Serena Williams hopes her burning desire to win the Australian Open helps her banish four years of disappointment and claim a record sixth title in Melbourne.
Williams, 33, has endured mixed form in her lead in to the year’s opening grand slam, in the Hopman Cup in Perth and during her time on the practice court.
The top seed and world No. 1 could have a tough start at Melbourne Park, potentially facing a pair of former grand slam finalists in the opening four rounds.
She begins against Alison Van Uytvanck of Belgium, although on Saturday she professed to not knowing who she had drawn nor anything about the player when informed of her name.
“It would be really special for me. I would be really happy. I want it I think more than anyone else here. But that doesn’t mean I’m going to get it, so I’ll have to fight hard to get it.”
The last of Williams’ five Australian Open wins was in 2010.
The fight Williams spoke about could ultimately be against Maria Sharapova, with the No.2 eying the opportunity to regain the top ranking should she win in Melbourne.
“Look, obviously No.1 is a ranking that every single player wants to grab and works so hard for,” Sharapova said.
“There’s a lot of players that have an opportunity to get there, and I’m one of them. I am, of course, determined to do that. But by doing that you need to win more matches than the person that’s in first place. So that’s the goal.”
Sharapova, who plays a qualifier in the first round, could face Eugenie Bouchard in the quarter-finals and Ana Ivanovic, whom she beat in the Brisbane International final last weekend, in the semis. She could then meet Williams in the final.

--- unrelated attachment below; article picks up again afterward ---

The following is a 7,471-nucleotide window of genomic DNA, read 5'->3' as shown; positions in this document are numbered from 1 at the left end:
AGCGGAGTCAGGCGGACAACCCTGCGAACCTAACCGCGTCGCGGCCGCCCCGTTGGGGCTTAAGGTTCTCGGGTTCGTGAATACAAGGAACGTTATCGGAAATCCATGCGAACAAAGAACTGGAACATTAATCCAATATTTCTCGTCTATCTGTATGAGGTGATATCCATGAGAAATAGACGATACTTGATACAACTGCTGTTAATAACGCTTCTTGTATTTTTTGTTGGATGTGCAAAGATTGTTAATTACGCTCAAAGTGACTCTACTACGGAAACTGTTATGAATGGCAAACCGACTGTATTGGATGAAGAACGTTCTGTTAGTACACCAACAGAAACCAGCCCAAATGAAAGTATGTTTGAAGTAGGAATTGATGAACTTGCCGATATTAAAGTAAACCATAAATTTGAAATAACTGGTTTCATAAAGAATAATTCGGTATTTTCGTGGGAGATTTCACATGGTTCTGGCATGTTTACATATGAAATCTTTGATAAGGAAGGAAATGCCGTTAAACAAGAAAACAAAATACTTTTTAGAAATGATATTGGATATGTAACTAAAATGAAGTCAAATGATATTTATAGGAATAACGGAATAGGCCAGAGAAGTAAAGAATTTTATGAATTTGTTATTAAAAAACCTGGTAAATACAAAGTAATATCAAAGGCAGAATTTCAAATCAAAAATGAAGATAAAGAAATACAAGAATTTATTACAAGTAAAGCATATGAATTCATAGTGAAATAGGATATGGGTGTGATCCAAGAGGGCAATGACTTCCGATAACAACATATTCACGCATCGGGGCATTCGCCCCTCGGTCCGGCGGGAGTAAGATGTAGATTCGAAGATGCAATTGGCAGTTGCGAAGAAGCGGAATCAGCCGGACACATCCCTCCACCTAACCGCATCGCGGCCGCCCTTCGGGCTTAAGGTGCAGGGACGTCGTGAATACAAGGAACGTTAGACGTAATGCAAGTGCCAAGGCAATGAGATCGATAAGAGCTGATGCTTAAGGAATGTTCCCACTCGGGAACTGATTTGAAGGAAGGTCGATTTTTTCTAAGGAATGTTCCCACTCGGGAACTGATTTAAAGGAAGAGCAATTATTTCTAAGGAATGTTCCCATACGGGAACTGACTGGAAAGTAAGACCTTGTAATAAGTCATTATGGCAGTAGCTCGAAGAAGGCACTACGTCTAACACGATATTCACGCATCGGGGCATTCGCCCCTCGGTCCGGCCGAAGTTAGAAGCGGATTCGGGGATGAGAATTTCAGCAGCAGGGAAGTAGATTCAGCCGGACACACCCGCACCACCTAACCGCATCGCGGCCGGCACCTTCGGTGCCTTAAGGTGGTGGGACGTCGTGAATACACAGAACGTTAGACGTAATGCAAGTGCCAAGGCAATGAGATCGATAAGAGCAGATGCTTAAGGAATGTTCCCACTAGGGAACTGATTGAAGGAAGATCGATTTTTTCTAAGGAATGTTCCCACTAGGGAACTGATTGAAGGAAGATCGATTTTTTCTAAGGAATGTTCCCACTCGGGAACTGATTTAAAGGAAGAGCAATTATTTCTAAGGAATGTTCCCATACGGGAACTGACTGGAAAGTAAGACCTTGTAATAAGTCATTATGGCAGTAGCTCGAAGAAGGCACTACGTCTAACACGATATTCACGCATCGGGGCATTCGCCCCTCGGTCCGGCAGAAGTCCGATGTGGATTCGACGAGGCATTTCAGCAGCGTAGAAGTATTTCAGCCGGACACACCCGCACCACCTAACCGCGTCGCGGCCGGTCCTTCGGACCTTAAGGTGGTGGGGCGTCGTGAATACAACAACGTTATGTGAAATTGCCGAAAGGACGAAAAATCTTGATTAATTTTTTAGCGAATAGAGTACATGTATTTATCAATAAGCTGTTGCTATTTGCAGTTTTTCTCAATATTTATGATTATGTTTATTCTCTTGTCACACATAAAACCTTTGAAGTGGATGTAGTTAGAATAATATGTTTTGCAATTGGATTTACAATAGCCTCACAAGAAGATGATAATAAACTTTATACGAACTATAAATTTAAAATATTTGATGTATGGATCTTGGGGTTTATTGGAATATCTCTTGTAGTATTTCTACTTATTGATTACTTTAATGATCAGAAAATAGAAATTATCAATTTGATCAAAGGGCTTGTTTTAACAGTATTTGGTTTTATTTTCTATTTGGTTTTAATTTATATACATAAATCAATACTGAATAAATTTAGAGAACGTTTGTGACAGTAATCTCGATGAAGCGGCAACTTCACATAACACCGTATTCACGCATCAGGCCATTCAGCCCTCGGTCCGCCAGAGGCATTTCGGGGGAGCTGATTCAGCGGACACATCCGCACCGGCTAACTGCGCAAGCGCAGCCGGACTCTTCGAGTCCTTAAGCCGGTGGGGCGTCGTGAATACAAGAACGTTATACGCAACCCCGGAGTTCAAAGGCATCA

Williams’ immediate goal is to return to the form that allowed her to capture last year’s US Open crown – the 18th title of her glittering career.
She has blamed her struggles in recent weeks on fatigue but is expected to have her power game and touch in better condition come Tuesday.
“I definitely feel better now than I did a couple weeks ago. But I still want to improve some things. I feel like I should be doing some things better. But every day I can see something coming through, so there’s a little light at the end of the tunnel,” Williams said.
Victory in Melbourne would elevate Williams into outright second spot on the all-time Grand Slam winners list. She joined Chris Evert and Martina Navratilova on 18 with her win at Flushing Meadows but remains four behind Steffi Graf’s 22. Williams said she was motivated to reach Graf’s mark.
“Yeah, of course. But 22 is so far away from 18. When you’re 18 years old, you look at someone that’s 21, you think they’re old,” she said.
“So it’s a really big distance to get to 22. I can’t think that far ahead. I just have to think about 2015 at the Australian Open in particular.”